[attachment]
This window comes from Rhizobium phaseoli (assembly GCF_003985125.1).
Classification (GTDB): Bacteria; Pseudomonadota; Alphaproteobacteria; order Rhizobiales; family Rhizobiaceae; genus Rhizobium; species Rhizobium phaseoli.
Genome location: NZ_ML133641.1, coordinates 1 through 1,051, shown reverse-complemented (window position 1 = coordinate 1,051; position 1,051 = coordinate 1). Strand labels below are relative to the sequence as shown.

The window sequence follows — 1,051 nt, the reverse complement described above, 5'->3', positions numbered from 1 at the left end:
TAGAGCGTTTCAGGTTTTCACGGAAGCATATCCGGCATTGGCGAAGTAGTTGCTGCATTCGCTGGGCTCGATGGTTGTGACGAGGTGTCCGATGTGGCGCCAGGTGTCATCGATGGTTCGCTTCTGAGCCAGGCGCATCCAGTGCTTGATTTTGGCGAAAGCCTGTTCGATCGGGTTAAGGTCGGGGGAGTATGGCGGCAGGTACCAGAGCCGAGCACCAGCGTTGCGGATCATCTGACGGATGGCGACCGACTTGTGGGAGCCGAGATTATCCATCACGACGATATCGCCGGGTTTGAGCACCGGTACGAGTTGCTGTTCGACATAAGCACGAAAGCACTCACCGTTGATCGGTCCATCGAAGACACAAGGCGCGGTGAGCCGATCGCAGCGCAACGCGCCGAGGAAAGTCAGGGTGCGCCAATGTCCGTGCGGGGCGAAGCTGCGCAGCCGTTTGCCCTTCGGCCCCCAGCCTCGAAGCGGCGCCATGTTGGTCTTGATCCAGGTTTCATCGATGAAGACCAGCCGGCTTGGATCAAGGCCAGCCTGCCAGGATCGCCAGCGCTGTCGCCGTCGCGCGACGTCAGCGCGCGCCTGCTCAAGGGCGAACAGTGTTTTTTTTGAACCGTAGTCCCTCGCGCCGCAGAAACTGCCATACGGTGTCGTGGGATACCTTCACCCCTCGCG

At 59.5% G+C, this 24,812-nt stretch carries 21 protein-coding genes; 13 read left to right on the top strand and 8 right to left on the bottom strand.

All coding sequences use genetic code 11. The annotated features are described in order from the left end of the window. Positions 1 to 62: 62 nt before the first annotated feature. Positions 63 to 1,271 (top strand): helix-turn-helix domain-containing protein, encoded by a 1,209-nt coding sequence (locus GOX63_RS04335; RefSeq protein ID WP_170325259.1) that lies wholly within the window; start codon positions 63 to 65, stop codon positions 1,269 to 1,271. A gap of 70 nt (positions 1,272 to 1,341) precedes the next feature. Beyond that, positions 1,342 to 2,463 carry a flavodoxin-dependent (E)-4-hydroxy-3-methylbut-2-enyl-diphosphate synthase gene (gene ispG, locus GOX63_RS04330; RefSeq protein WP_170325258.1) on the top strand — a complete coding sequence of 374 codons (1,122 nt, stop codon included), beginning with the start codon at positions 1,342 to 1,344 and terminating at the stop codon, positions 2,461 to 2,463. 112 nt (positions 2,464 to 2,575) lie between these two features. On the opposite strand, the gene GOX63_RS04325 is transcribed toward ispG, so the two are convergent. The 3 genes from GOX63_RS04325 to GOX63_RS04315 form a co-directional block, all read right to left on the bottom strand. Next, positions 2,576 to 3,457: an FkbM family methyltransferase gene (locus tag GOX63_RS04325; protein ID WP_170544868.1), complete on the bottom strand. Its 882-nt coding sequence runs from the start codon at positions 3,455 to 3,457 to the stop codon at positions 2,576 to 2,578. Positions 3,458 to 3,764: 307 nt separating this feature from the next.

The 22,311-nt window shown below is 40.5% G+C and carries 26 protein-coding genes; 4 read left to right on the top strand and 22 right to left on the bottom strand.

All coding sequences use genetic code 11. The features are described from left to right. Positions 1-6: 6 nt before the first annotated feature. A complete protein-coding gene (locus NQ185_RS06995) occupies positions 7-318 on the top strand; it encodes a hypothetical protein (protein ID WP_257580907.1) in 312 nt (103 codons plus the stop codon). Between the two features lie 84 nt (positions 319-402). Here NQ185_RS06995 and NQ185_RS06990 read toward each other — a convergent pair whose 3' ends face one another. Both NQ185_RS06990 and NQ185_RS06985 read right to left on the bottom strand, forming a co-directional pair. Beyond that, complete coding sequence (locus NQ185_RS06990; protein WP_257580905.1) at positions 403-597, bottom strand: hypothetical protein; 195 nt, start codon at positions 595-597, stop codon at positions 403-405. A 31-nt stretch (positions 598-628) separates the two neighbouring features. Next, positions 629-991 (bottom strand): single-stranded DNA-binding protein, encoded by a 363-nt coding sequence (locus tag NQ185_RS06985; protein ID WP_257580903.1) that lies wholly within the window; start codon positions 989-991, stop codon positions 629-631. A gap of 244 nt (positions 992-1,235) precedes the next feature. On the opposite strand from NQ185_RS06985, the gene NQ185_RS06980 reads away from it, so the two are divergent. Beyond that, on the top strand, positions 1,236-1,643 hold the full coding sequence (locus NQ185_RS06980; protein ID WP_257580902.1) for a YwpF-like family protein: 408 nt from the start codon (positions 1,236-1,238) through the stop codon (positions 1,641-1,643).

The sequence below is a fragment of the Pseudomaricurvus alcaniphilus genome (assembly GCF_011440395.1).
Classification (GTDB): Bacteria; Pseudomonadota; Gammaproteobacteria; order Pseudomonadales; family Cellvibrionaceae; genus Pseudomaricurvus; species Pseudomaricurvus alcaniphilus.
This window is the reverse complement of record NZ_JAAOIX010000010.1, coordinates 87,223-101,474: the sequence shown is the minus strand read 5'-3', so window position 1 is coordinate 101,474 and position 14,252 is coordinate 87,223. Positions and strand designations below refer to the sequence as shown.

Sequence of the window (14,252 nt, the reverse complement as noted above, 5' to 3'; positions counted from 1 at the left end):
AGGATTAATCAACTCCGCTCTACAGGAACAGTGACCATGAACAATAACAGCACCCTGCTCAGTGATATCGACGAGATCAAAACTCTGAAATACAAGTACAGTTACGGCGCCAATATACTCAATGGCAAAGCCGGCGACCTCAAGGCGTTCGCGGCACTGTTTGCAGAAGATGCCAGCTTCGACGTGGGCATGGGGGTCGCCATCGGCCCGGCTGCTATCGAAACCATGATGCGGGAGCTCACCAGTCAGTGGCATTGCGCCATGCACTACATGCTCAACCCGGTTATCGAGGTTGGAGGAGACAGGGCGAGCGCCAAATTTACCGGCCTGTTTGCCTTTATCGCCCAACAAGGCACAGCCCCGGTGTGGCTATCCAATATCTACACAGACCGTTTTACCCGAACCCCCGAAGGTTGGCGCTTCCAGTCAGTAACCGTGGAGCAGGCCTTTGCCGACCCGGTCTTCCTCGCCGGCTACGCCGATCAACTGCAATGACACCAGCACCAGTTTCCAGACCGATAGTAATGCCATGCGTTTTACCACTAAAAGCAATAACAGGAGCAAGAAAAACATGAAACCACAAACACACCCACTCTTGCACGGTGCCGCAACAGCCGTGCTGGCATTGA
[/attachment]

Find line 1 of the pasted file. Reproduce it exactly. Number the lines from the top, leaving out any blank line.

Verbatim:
This window comes from Rhizobium phaseoli (assembly GCF_003985125.1).